Vietnam today: Ann Duncan photos

Traditional culture, amazing food and nonstop work, work, work

| Jul 9, 2010

Our trip to Vietnam in March was interesting, ultra comfortable thanks to a private guide and driver and 5-star accommodations, and filled with color, exotic sights, sweet people, and gruesome but intriguing vestiges of the Vietnam war. (Article continues below pictures)

Vietnam in pictures! Click on thumbnail for a full-sized version.

The food was wonderfully delicious and inexpensive, and the terrain lush and beautiful, though rapidly filling up with industrial parks. This was a very civilized, mostly urban tour; overall, we preferred our leisurely, bucolic 8-day trip up the Mekong River in Cambodia to the fabulous ruins at Angkor Wat, despite constant reminders of the atrocities committed by the Khmer Rouge in the 70’s — a horrific period in their history. If we return to Vietnam, we would like to explore the highlands and meet some of the ethnic hill tribes.

Constant flow of scooters

Our number one impression of Vietnam was frenzied, cacophonous chaos. Vietnam has a population of 88 million people (8.5 million in Saigon), most of whom seem to own a motor scooter equipped with a horn. They are ubiquitous on the roads, highways and even sidewalks, weaving wildly through trucks and cars, always beeping loudly and frequently. There are few traffic lights to control the constant flow of scooters moving in every direction at once, and lanes seem to mean nothing, but miraculously there are few accidents among the tangle of vehicles. Duncan likens the scene to one of those action-filled video games. The loads on the scooters are amazing: up to four people, refrigerators, TV’s, windows, doors, mirrors, beds, construction materials, pigs going to market, dogs going to market, roosters going to cock fights. Crossing the street in this heavy traffic seemed almost impossible at first, but we learned to just walk right out into the sea of beeping scooters, maintaining a steady pace, and they just went around us as if we were rocks protruding from a river. Somehow, we always made it to the other side without being flattened. People and bags of rice were as plentiful as the scooters.

Vietnam has been experiencing a huge economic boom during the past 15-20 years. It’s a Communist country, but the doors were opened to free trade in 1986, and the development hasn’t stopped since; there are signs of capitalism and materialism everywhere. Massive construction projects dot the terrain between rice fields near the cities: highways, bridges, industrial parks, hotels, and giant ugly apartment complexes for the burgeoning population. The imperial palaces, tombs and Buddhist pagodas we visited provided a welcome quiet respite from the noise and chaos outside. Amid all the piled-on local architecture, there are many signs of the French colonial occupation, notably lovely, elegant official buildings, cathedrals, and a few private residences.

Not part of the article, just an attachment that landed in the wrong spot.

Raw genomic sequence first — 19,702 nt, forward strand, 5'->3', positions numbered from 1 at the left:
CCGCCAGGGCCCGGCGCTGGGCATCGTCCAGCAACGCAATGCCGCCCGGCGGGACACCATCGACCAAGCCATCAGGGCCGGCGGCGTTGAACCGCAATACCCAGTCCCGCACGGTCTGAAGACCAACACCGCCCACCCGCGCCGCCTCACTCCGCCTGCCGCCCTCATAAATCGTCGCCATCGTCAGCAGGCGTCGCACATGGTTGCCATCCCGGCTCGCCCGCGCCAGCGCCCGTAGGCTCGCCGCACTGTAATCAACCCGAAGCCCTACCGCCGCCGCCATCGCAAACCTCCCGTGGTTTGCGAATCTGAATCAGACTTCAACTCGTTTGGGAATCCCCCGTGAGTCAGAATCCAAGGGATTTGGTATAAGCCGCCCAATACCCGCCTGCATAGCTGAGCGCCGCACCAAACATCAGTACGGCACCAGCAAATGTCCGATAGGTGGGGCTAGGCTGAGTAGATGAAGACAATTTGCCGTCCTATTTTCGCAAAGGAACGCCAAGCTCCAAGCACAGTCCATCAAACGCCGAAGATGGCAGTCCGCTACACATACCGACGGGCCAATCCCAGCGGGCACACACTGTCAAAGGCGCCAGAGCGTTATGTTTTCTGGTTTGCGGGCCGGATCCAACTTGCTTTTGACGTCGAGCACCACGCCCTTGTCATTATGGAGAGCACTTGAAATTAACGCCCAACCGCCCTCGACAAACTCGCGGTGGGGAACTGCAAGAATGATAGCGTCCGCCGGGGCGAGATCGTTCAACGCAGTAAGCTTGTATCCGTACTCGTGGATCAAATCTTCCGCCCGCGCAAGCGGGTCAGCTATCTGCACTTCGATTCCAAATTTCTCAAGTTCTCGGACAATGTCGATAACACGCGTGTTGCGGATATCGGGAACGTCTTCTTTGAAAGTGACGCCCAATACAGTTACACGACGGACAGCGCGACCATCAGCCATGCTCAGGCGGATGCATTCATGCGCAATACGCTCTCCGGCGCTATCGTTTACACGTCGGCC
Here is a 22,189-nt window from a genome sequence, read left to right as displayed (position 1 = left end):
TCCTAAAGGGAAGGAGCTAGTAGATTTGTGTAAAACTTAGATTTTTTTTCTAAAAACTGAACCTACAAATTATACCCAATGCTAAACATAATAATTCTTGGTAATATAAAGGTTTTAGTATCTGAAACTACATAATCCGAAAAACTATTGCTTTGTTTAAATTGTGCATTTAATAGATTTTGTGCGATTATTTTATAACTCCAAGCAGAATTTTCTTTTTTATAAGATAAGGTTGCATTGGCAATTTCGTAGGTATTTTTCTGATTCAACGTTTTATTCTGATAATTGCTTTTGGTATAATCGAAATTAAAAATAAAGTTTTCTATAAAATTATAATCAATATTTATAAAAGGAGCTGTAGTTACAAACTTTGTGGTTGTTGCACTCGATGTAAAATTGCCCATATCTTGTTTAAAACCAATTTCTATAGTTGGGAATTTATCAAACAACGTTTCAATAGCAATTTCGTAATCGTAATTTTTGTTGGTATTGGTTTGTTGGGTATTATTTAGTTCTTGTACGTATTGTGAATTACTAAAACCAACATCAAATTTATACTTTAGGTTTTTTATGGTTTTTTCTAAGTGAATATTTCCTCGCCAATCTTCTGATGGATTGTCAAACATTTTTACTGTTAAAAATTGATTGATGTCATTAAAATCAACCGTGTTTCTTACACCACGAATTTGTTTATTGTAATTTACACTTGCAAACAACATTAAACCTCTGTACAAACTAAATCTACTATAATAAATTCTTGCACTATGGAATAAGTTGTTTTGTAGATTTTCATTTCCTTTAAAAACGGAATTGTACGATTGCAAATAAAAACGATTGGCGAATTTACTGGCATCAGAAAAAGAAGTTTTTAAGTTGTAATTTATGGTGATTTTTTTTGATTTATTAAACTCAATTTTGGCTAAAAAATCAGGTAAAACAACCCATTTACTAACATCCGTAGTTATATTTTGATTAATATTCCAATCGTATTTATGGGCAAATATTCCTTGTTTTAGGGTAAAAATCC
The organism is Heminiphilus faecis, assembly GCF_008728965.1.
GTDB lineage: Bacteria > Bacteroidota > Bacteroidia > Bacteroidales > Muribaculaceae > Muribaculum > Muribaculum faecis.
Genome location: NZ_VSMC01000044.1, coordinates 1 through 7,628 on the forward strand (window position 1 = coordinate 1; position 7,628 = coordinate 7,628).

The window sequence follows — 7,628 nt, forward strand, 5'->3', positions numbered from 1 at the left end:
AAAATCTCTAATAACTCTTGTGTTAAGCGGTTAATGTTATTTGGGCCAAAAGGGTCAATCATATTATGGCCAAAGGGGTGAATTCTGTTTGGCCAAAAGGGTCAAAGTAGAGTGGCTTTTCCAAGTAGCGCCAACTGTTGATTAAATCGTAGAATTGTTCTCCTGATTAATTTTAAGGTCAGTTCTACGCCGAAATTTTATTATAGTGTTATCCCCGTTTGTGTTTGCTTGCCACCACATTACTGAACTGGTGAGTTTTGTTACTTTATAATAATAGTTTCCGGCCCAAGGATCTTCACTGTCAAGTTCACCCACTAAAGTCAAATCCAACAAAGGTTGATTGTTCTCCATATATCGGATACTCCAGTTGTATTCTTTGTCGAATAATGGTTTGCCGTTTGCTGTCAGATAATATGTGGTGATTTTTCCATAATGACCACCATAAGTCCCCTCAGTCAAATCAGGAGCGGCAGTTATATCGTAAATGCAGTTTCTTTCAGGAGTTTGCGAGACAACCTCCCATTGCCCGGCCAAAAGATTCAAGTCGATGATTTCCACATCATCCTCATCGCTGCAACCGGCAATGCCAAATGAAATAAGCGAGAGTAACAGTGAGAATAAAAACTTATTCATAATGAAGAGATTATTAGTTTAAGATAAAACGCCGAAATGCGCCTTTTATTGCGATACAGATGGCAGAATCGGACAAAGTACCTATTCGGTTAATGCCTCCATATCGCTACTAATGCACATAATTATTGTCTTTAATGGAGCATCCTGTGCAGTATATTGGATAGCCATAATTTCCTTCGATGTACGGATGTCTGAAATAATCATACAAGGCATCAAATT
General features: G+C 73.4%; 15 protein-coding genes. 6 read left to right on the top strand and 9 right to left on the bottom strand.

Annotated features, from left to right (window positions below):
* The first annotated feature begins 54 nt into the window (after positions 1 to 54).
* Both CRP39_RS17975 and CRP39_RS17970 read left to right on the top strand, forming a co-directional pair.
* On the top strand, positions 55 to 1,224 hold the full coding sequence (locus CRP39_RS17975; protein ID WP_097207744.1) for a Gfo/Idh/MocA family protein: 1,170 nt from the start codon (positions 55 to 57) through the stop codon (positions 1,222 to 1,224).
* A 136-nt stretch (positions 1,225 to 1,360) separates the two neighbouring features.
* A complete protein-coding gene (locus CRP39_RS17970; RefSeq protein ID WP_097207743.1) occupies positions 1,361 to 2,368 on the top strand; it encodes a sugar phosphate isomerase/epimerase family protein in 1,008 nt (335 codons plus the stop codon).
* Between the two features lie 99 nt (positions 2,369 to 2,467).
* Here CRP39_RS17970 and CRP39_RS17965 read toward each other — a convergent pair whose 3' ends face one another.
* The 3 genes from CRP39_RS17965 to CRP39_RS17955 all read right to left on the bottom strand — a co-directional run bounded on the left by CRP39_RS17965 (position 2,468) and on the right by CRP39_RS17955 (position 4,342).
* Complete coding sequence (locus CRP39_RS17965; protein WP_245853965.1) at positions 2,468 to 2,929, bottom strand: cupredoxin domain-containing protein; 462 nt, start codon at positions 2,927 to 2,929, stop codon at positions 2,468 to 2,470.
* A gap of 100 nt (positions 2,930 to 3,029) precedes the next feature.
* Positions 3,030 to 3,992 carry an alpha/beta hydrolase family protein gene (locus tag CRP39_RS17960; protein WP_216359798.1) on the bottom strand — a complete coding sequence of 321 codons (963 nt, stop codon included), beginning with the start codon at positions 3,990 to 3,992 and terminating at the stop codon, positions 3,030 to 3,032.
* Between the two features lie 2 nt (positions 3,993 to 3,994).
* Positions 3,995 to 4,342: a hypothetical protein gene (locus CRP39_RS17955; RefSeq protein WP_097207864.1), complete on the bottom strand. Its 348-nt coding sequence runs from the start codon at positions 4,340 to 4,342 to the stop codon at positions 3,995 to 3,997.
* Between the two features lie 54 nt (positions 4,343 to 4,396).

Reminders of “American War”

Touring various sites and museums relating to the Vietnam war (known as “The American War” there) was depressing but educational and fascinating. It was all rather propagandist, but it was interesting to see the war from a different perspective, and we did not encounter any anti-American sentiment. We checked out the Viet Cong’s amazing tunnel complex in Cu Chi, the Reunification Palace (formerly the South Vietnam Presidential Palace), the War Remnants Museum filled with photos of the war, China Beach, Ho Chi Minh’s body laying in state in a huge Soviet-built mausoleum (we think he’s made of wax), and the “Hanoi Hilton,” but didn’t check into the latter. There were many tourists in the country, mostly Aussies, Europeans, Koreans, Chinese & Japanese, but remarkably few Americans. We think maybe the war is just too fresh in people’s minds.

Despite the unmitigated growth near the cities, there are still many signs of Third World culture, especially in the country and open markets, where every kind of food imaginable is traded daily, including various types of fish, eels & frogs, plus the popular designer knockoffs (Izod, Polo, RayBan). Farmers plow their fields with water buffalo, street vendors carry their produce in bamboo baskets suspended from the ends of a long pole, and many people still wear the traditional conical hat, especially in the countryside and on the rivers. The bustling floating markets on the Mekong River were one of the most fascinating and photogenic sights.

Observations & trivia:

1) The French gave the Vietnamese delicious French bread; the Americans gave them flush toilets.

2) One of the Nguyen dynasty emperors had his 103 concubines collect dew from lotus flower leaves every morning for his tea.

3) At all public sites, museums, toll roads, ferries etc., there are two officials in uniform: one whom you pay for a ticket, the other who takes your ticket. This helps to keep everyone employed.

4) Thanks to widespread corruption, the police are the wealthiest people in Vietnam. Bribes are always accepted readily, especially for traffic offenses.

5) Despite the Communist regime, education and medical care are not provided by the government. Children go to school 6 days a week, usually for only 4 hours, as there are so many children and not enough schools to house them all at one time.

6) The minimum wage was recently raised to approximately $40/month. Life is quite difficult for most Vietnamese, and they are always working.

I will send a report on Cambodia soon.